Now my own physician cannot see me or treat me in the hospital. Now the hospital has staff doctors referred to as “Hospitalists.”
While I am sure the Hospitalists are highly trained and experienced medical professionals, they are not MY doctor -- and I will never be at ease with them. So far, I have managed to bar them from treating me. In fact, I went so far as to refuse to allow them entry into my hospital room.
See, I have concluded that all they know about me is what they have in the hospital’s files and the medical records they have access to from my personal physician. As anyone who knows me can tell you, there is a hell of a lot more to me than appears in a recorded file somewhere. The same goes for EVERY human being/medical patient.
So far, I have managed to avoid an all out confrontation between myself and the medical staff of the hospital. I have found a way around it. It is a painful process but at a point in an episode of my disease it switches from a medical emergency to a surgical emergency. If I am able to endure the pain -- until my body makes that switch -- then I will be seen and treated, throughout my hospital stay, by a surgeon whom I know, trust, and respect. Allow me to quickly add: I do not recommend this process to others. It is quite dangerous and depending upon your condition -- could result in death.
I cannot get past the thought that I have seen and experienced the future of medicine in the US – and I hasten to add -- I do not like it. In my estimation it has absolutely nothing to recommend it in caring for sick people. However, it DOES seem to compliment the business aspects of the medical community, the insurance companies, and, of course, let us not forget --the government.
The humanity, that human touch, is being, if it has not already been, lost. As I said above, I am a “semi-professional patient” and I can attest, from experience, that the human touch is as important to a patient’s response to medical treatment as are the pharmaceuticals sloshed into his blood veins from those plastic bags suspended like Damocles Swords above his bed.
If I am right, and I believe that I am, the method of delivering medical care to American patients is going to hell in a handbag -- and at a breakneck speed. I have been an observer much of the time lying flat on my back on a bed inside the medical care system. I am a witness. I have seen it -- and, as I have said -- I do not like it.
I haven’t even touched on the way medical records of private individuals/patients are handled today. I will do so briefly.
Everything is now on computers. If you know anything at all about computers and the Internet, then you know that the moment you connect to the Web, all privacy, or even a reasonable expectation of privacy – is lost.
If you are a regular reader of my scribbling then you already know how I feel about Obamacare or the Affordable Care Act. So, all I will say about that is this: It is my belief, based on my experience(s) within the system as a patient, that Obamacare will only make the delivery of medical care in the US much worse. And that is to the detriment of every living American.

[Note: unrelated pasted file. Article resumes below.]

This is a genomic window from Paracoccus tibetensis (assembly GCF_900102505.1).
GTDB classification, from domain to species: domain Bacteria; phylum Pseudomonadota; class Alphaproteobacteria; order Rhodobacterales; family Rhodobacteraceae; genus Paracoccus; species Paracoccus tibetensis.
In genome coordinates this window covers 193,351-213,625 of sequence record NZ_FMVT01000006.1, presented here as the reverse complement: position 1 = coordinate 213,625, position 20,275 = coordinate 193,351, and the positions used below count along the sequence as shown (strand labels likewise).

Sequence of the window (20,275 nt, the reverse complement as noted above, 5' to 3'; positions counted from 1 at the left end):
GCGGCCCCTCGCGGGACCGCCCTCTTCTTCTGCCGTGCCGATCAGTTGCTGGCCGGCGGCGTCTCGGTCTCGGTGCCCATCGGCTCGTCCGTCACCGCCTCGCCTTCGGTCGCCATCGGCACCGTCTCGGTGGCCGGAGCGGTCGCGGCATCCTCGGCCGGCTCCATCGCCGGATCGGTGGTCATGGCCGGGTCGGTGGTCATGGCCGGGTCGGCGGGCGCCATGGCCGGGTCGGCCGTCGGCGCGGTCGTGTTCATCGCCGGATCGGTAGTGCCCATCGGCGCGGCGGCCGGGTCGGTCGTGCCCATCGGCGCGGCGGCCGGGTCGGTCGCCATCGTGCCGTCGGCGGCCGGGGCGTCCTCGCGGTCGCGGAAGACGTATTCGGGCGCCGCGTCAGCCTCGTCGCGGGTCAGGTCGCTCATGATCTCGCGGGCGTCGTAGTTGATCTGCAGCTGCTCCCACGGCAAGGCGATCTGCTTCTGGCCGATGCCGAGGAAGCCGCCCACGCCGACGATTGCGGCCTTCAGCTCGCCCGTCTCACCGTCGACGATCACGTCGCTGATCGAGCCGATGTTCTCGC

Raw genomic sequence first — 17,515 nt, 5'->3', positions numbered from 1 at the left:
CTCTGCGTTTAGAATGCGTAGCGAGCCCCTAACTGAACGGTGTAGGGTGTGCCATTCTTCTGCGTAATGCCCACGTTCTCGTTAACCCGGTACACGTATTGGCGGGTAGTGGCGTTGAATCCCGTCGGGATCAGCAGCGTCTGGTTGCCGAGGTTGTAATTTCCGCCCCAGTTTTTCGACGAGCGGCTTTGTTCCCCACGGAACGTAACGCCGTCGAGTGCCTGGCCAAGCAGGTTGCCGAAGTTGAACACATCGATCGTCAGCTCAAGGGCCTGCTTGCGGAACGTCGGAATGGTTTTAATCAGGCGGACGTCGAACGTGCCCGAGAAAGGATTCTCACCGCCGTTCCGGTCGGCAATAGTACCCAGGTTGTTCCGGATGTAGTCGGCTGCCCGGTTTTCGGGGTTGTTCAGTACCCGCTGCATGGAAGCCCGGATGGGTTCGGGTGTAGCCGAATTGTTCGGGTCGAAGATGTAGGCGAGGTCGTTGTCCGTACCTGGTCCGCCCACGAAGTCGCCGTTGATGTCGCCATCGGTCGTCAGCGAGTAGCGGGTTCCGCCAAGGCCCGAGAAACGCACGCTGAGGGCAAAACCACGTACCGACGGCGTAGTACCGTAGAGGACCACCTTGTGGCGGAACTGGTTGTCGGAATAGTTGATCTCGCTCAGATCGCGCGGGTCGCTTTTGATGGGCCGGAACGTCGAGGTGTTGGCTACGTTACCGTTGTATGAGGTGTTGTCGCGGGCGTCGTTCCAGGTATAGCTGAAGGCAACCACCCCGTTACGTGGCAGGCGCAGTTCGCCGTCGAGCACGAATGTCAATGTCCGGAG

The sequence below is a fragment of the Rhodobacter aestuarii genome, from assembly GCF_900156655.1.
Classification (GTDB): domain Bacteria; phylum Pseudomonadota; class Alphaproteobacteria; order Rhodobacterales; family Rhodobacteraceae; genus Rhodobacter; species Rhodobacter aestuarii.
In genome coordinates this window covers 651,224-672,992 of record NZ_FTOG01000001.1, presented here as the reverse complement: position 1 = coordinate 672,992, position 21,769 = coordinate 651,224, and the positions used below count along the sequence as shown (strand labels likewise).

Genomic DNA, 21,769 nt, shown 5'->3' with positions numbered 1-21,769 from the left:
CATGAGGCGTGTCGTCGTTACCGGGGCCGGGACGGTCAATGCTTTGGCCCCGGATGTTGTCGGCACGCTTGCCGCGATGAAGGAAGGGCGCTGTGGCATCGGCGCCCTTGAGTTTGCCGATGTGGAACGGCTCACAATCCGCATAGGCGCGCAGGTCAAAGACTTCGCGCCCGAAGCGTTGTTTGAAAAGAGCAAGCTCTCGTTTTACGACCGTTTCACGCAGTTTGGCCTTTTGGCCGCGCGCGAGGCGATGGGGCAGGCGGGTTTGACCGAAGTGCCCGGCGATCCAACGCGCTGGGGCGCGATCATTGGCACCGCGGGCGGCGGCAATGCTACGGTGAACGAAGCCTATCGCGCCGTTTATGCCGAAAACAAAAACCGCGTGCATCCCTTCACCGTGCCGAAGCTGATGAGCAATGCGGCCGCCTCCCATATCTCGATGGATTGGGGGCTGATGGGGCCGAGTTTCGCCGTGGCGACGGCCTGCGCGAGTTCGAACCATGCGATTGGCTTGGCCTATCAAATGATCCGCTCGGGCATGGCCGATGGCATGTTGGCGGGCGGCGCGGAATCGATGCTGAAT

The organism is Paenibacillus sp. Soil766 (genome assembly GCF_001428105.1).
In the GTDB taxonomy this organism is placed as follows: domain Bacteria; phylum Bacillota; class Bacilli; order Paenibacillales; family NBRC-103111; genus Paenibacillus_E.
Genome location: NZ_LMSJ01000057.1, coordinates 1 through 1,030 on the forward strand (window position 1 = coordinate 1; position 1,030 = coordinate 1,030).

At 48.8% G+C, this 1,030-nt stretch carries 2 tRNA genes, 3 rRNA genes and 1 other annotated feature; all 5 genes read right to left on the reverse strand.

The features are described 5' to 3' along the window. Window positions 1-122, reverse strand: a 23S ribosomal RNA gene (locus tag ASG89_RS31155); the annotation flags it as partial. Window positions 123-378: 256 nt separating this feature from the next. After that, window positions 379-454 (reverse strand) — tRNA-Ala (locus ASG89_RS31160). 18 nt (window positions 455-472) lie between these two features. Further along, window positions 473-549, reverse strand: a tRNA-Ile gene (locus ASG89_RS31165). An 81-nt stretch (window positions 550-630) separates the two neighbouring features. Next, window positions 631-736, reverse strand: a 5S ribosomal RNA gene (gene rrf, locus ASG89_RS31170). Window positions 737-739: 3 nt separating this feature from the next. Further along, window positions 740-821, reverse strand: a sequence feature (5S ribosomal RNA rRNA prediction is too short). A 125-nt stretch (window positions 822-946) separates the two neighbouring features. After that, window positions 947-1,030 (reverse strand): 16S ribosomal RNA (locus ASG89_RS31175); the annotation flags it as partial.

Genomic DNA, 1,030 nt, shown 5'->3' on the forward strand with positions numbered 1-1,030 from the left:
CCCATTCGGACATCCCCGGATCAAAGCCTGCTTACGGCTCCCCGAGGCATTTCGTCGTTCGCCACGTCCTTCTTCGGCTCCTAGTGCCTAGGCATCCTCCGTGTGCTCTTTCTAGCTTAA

If you have managed to stay with me this far you are probably thinking I am an old fuddy-duddy who would be far more comfortable visiting a doctor whose office is located downtown, over a drugstore, accessible only by way of a flight of dark rickety wooden stairs. Even though my own dementia may be looming, I am still bright enough to recognize the truth in that. I suspect I WOULD be more comfortable with such an ancient scenario. But then, I have always been far more comfortable in the past, or the future, than in the present.
Be that as it may, one of the many things I have learned -- over all the years I never expected to live -- is that change is not always good, nor, in some cases, even to be desired. I have also learned that change comes, often unbidden, and we often have little to say about it. Too, I have learned that it is true that forewarned is forearmed. If we know change is coming, occasionally, we have an opportunity to influence that change by guiding it in such a way that the least amount of harm is done to those affected.
For nearly fifty years I have been right in the middle of that change process and I must tell you, I have seem little, if any of that change that would offer benefit to the patient.
(Here I want to stress that my complaint is concerning the DELIVERY of medical care, not the medical care itself. There is a HUGE difference.)
While I agree that medical care in the US is the best in the world, I would quickly add the caveat that the manner in which that excellent care is delivered, these days, has been badly damaged by what appears to be bureaucratic bungling on the business and government sides of the delivery system, and an absence of any consideration as to how their business and regulation decisions would affect the patient, the ultimate recipient of the medical care they offer.
THAT is inexcusable.
J. D. Longstreet